This section outlines school avoidance, its causes and the steps which can be taken to remedy it, which may include the use of reduced timetables. However, reduced timetables may not always be an appropriate response to the challenges your child is facing. It’s important to be educated on where and when this is necessary.
What is school refusal?
School refusal is a term used to describe the process by which a child might refuse to attend school. Children of all ages might refuse to go to school across primary and secondary school levels. School refusal is a child-motivated refusal. The child knows what it is they need and in the moment of refusal they know they need not to be in school. The child while refusing is attempting to control their own environment.
There are a number of factors that might increase a child’s anxiety surrounding their school environment from the sensory environment, to social and peer difficulties to exam and workload related stress. However, the refusal to attend classes can then cause additional anxiety surrounding the amount of work that has been missed. School refusal can cause a cycle of anxiety which creates and exaggerates the problem which is causing the refusal and becomes even more difficult to get out of it.
It is important to try and identify what factors are causing the refusal and discuss these issues with the school to see if you can come up with a solution to make the school experience easier for your child. There is no simple solution to a complicated problem. Unfortunately, if a child is really struggling in their school environment, sometimes removing them from that environment can be the only option.
What are reduced timetables?
A reduced timetable is a method whereby the school will limit the amount of time a child is spending in school for a set period.
Perhaps the child might only go into school in the mornings or in the afternoons or maybe the child might only attend school a few days a week. A reduced timetable is often a way to reintroduce a child back to school after school refusal.
School can cause a great amount of anxiety for some students. Students might need to come into school in the morning and sit for half an hour or an hour before they begin their day and attend classes. Students might come into school and need their breakfast before they begin, or perhaps students might need to sleep for a while before they feel regulated and are ready for the day.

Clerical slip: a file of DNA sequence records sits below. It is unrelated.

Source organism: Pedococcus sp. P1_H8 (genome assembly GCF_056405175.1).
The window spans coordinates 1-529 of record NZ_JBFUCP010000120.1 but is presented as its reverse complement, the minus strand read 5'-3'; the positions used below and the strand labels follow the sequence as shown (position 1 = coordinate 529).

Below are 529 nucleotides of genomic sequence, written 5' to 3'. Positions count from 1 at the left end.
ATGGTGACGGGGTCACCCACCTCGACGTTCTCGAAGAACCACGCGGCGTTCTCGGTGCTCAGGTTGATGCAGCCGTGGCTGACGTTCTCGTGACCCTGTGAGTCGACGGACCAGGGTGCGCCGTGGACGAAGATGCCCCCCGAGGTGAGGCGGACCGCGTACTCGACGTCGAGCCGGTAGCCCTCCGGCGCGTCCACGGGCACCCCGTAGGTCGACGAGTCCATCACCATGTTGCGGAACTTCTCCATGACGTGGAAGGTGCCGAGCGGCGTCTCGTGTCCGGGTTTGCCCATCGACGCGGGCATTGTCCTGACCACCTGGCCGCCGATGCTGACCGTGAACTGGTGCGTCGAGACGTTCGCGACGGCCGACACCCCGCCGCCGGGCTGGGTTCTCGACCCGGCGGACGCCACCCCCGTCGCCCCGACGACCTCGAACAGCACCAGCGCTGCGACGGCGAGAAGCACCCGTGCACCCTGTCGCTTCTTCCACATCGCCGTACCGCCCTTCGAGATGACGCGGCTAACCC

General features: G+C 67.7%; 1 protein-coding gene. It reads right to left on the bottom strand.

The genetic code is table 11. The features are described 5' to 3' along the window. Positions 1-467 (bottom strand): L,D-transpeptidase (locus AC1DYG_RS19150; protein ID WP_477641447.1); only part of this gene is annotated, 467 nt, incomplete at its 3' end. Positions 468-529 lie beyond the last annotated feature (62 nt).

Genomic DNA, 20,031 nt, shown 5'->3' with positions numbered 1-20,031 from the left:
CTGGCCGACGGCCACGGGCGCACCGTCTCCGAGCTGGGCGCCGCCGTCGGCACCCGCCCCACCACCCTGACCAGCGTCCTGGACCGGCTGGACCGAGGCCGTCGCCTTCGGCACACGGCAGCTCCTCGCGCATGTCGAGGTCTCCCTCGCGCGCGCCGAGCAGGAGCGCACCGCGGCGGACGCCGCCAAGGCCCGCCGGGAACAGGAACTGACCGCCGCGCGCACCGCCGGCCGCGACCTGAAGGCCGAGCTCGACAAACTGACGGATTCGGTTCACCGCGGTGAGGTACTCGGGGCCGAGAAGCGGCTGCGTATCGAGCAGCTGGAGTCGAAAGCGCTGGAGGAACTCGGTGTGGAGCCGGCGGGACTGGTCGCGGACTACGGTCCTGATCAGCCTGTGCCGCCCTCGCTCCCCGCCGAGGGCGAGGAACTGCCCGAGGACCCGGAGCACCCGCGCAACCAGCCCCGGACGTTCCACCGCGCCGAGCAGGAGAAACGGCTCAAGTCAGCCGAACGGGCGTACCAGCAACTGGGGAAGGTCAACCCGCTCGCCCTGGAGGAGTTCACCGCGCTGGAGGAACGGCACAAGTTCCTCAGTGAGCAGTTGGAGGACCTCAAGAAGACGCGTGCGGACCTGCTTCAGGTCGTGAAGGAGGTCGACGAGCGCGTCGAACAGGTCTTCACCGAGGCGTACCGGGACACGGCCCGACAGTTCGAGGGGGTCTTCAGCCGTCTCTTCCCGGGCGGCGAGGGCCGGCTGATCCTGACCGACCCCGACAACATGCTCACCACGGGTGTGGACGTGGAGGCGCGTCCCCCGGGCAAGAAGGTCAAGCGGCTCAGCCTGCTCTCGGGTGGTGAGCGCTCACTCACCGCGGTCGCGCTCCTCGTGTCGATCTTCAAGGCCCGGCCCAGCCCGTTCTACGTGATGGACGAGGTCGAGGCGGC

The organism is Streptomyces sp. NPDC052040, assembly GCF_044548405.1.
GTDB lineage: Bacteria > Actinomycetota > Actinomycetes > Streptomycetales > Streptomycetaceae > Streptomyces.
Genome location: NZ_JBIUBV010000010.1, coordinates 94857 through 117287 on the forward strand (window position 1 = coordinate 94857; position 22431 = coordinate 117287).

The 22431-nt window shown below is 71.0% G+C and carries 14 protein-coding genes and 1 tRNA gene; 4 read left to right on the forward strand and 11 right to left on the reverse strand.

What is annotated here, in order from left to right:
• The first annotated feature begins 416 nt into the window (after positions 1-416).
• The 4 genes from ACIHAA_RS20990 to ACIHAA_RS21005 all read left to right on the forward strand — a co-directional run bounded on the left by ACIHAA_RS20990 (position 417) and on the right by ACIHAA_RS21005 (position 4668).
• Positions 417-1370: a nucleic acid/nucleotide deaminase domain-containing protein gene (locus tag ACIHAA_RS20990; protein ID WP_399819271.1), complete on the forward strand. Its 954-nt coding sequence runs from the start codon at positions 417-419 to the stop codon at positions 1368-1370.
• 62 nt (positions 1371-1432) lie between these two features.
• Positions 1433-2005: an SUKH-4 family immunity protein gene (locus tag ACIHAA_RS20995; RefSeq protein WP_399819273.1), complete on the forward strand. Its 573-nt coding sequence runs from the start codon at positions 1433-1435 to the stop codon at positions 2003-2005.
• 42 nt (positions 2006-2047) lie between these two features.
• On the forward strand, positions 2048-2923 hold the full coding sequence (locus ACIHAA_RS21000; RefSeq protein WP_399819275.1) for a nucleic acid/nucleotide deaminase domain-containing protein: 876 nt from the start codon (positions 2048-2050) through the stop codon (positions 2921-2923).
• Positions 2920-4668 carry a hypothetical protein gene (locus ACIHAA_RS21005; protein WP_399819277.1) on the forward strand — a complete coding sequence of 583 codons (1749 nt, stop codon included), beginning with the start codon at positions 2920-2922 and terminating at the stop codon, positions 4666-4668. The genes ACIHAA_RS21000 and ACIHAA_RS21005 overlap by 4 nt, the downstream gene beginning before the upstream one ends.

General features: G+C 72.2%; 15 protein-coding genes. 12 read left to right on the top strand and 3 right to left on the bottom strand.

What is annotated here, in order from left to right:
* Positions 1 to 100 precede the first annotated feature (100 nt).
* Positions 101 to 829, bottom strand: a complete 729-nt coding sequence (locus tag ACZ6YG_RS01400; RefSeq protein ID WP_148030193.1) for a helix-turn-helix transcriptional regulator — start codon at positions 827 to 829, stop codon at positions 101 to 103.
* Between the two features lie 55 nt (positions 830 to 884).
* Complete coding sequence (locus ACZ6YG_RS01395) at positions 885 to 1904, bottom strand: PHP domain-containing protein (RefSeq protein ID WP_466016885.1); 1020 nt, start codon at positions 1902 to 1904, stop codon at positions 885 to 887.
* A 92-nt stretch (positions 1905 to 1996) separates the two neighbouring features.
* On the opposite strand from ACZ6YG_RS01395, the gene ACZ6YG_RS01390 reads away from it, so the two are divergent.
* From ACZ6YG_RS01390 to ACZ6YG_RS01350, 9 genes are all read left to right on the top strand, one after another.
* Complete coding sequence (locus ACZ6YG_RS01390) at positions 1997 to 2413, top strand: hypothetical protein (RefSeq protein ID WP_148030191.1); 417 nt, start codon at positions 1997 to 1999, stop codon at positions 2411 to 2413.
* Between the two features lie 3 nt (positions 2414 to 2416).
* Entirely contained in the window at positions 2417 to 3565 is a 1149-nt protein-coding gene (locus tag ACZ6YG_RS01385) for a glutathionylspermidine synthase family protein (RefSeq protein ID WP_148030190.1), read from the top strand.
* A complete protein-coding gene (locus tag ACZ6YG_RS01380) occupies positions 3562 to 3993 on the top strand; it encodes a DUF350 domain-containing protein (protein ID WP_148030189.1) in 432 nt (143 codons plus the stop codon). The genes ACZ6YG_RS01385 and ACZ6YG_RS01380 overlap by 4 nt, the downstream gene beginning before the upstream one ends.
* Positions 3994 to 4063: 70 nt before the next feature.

A reduced timetable is useful for managing an individual’s anxiety surrounding school and for gradually reintroducing them to the classroom.
When is a Reduced Timetable Appropriate?
It is important to note that reduced timetables are to be used in exceptional circumstances As the latest guidelines state:
“It is acknowledged that reduced school days may be helpful in exceptional circumstances as part of a transition or reintegration intervention, based on the needs of individual students…Where a reduced school day is used, it should be applied proportionately, and should last only as long as is necessary to facilitate a return to school on a full-time basis”
These exceptional circumstances are usually time-bound, such as returning from school after a long absence, to accommodate a medical condition. The approach should be based on the support needs of individual student. A reduced timetable should be short term and transitionary; designed to assist the student to eventually attend for the full school day along with their peers.
Can my child be put on a reduced timetable for misbehaving?
Reduced timetables are not a punishment and should never be used as such. It is the school’s responsibility to report all cases of reduced timetables to Tusla – the Child and Family Agency. As stated by Tusla:
“Informal or Exclusion of a student for part of the school day, as a sanction, unacknowledged or asking parents to keep a child from school, as a sanction, is a suspension. Any exclusion imposed by the school is a suspension, and should follow the Guidelines relating to suspension.” (pg.74)
In April 2019, AsIAm carried out a study into exclusion and withdrawal amongst autistic school-children and their families. Out of the survey’s 500+ respondents, as many as 17% had been placed on a reduced timetable illegally (meaning that the school had not informed Tusla).
What should I do if a reduced timetable is suggested for my child?
Parents and guardians are advised to critically engage with their children’s teachers and school if a reduced timetable is suggested. It is important to bear in mind that if your child does go on to a reduced timetable, that it is genuinely in their best interests, and that they receive appropriate support from their schools throughout the process. It is good practice to consider some of the following as well:
- ensure that you have a reasonable and realistic end goal in mind;
- that this goal and withdrawal from regular schooling are regularly reviewed;
- actively involve your child through the process as closely as possible;
- inform your local SENO of the decision
- Make sure you receive a signed copy of the intervention plan
- Remember that a reduced school day period should not exceed six school weeks
- Remember there MUST be a review if the student is still on a reduced school day timetable at the end of the agreed period
- that your child’s teachers and principal are prepared to better engage and meet their needs upon their return to school.
- You must be informed of your right to withdraw consent at any time and the Tusla welfare officer to offer assistance if required